Has it ever happened to you as to what decides the division of labour and roles in an ant colony, known to be highly organised? The genes play this role, reveals research.
Evolutionary biologists at Johannes Gutenberg University Mainz (JGU) in Germany came to this conclusion in a recent gene expression study.
An ant colony generally consists of a queen and the workers. The workers can differ depending on the task they perform, such as brood care, foraging or nest defence.
While queens are solely responsible for reproduction, in some species there are also soldier ants.
The divergent phenotypic traits of queens and workers develop from the same genetic background.
"We have here the ideal model system to study polyphenism, which describes the situation in which one and the same genotype gives rise to phenotypes that differ in terms of individual morphology, behaviour and life history," said Barbara Feldmeyer from JGU's institute of zoology.
If in a nest, the queen dies or is removed, some brood-care workers will develop their ovaries and begin to reproduce.
It was this phenomenon that the scientists exploited in order to induce fertility in brood-care workers in the ant species known as temnothorax longispinosus.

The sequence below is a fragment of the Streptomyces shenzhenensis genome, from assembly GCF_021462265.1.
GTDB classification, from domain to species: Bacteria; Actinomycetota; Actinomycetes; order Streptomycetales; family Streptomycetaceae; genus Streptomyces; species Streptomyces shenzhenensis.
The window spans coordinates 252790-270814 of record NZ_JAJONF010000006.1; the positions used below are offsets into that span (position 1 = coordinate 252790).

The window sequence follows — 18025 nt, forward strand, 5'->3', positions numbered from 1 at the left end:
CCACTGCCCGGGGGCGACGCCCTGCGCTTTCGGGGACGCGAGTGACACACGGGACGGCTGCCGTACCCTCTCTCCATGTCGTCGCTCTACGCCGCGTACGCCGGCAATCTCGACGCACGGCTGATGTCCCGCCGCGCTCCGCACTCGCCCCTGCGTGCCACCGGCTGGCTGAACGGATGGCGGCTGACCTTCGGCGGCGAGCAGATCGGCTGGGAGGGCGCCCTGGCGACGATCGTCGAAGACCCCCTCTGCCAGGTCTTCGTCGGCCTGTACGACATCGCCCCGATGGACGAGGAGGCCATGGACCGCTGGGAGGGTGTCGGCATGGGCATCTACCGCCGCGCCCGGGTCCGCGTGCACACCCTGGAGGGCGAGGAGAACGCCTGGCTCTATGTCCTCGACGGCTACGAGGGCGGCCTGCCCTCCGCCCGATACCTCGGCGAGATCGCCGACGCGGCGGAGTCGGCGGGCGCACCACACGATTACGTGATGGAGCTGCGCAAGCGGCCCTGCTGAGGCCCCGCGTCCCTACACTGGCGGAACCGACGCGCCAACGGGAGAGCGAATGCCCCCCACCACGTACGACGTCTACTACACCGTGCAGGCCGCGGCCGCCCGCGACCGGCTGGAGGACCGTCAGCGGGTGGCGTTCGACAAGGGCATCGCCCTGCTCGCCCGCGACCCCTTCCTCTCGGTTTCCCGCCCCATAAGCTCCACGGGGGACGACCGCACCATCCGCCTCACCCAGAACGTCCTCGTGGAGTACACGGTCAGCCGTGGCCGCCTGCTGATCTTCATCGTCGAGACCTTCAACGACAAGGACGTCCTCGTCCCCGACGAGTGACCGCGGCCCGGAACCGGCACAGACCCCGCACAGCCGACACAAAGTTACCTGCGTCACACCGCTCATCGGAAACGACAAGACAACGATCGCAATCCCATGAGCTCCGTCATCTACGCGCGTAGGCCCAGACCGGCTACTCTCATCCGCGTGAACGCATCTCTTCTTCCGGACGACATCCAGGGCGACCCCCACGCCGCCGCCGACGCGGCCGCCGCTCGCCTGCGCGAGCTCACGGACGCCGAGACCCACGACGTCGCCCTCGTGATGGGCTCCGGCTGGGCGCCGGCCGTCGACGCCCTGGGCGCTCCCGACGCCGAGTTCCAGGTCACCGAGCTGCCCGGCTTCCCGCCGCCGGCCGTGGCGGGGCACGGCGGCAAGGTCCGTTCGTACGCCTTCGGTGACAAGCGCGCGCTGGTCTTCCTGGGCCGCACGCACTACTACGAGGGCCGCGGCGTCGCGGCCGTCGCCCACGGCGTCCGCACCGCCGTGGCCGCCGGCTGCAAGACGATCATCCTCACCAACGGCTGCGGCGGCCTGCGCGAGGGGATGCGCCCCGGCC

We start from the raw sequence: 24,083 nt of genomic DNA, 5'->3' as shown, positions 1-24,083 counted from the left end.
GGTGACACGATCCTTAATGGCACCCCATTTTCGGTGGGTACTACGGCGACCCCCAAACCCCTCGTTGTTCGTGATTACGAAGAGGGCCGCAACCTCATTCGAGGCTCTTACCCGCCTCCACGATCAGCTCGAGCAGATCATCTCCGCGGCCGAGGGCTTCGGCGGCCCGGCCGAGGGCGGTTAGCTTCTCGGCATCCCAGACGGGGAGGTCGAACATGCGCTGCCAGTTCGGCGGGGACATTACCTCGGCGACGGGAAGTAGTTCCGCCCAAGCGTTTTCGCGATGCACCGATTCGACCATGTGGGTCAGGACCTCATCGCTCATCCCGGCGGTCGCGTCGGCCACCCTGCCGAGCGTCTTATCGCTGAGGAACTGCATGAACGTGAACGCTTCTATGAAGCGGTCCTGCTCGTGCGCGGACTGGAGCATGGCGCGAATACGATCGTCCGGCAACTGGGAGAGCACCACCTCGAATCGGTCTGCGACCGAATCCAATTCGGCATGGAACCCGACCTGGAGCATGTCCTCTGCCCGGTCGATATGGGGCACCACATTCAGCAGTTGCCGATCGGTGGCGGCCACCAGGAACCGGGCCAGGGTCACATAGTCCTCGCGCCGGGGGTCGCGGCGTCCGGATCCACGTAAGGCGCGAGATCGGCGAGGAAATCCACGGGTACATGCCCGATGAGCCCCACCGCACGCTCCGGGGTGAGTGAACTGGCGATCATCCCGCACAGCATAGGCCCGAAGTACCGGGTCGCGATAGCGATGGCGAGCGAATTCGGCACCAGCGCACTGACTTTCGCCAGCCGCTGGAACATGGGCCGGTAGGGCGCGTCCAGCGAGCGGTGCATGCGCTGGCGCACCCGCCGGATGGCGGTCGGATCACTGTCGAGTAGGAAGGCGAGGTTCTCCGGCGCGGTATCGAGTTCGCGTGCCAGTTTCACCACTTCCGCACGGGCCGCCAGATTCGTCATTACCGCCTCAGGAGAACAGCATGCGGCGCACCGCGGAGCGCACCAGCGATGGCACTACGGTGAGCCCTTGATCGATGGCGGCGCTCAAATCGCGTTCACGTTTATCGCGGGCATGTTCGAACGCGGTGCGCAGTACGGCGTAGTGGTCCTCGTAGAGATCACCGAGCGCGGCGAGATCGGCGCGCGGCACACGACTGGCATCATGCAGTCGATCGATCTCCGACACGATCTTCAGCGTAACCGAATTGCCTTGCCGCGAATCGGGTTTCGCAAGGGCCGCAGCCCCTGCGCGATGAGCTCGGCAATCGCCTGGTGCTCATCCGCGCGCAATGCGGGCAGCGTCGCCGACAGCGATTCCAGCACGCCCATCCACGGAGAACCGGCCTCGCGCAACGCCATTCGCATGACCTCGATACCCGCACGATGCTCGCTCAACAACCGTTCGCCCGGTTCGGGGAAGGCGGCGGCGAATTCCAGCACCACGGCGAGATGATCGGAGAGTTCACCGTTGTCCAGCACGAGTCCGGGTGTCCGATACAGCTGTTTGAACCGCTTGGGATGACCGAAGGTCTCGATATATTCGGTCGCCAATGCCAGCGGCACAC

They compared these fertile workers with infertile brood-carers, foragers and the queens to determine the expression of genes causing the enormous variations in behaviour, fertility and life span.
The largest differences in gene expression were found between the queen and the worker castes, while the smallest differences were determined between the infertile brood carers and the foragers.
The fertile brood care workers occupy an intermediate position between the queen and the sterile workers.
The ant queens expressed many caste-specific genes whose functions were known from comparisons with other species.
This is not the case for the workers in which about half of the characteristic genes were found to be of unknown function.
"Either these worker genes have undergone major modifications or they are novel genes," explained Feldmeyer.